Waste sector: challenges and opportunities for workers

Waste worker aerial view ©CanStockPhoto lucidwaters

(14 December 2017) On 7 December, workers’ representatives and shop stewards from ten different countries, working in public and private companies, came together at an EPSU seminar to discuss the future of the waste sector in Europe.

On one hand, the waste sector is facing major developments regarding models of waste management (transnational companies, remunicipalisation and public control) and challenges such as precarious working conditions, low wages, weak collective bargaining and the need to improve organizing and recruitment activities.

On the other hand, the industry is facing many changes in structure and working patterns at the moment. The focus in the sector is shifting from disposal (“how to get rid of waste”) to re-use (“how to regain the most of the resources in waste”). The concept of the circular economy is gaining more attention and recognition and a representative of the European Commission presented its Circular Economy Package the key components of which are the prevention and reduction of waste and the increase in the re-use and recycling of products. However, it has to be noted that the social dimension of such an ambitious policy is missing.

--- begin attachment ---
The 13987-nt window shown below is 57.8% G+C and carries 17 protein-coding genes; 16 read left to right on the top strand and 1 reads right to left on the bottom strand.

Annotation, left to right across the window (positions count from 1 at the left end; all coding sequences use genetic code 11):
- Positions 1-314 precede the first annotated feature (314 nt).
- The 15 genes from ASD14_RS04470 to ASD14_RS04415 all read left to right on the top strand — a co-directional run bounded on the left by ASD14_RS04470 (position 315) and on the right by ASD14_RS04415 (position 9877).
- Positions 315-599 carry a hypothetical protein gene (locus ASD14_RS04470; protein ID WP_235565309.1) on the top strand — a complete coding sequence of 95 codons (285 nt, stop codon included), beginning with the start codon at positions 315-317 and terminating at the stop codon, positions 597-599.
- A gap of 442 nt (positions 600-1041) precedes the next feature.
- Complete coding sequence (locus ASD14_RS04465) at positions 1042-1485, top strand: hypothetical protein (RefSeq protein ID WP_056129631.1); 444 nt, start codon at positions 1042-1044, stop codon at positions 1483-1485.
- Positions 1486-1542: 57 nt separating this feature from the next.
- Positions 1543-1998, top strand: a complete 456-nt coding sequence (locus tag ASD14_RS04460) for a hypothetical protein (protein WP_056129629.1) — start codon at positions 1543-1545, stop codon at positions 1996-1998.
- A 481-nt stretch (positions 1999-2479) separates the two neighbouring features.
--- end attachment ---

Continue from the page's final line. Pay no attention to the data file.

This workshop was therefore an excellent opportunity to present how these challenges affect workers on the ground. Vera Weghmann, researcher at the Public Services International Research Unit, presented a comprehensive report on waste management in Europe, providing a valuable introduction to the discussion. The report will be published soon.

EPSU’s short, medium and long-term strategy in the sector was also discussed with a strong emphasis on the need to further develop social dialogue and collective bargaining at all levels and to strengthen union density.

The impact of digitalisation, liberalisation and the circular economy’s implementation have been central to the discussions; health and safety issues and skills upgrading were also identified as major challenges for the future of the workers in the waste sector.  

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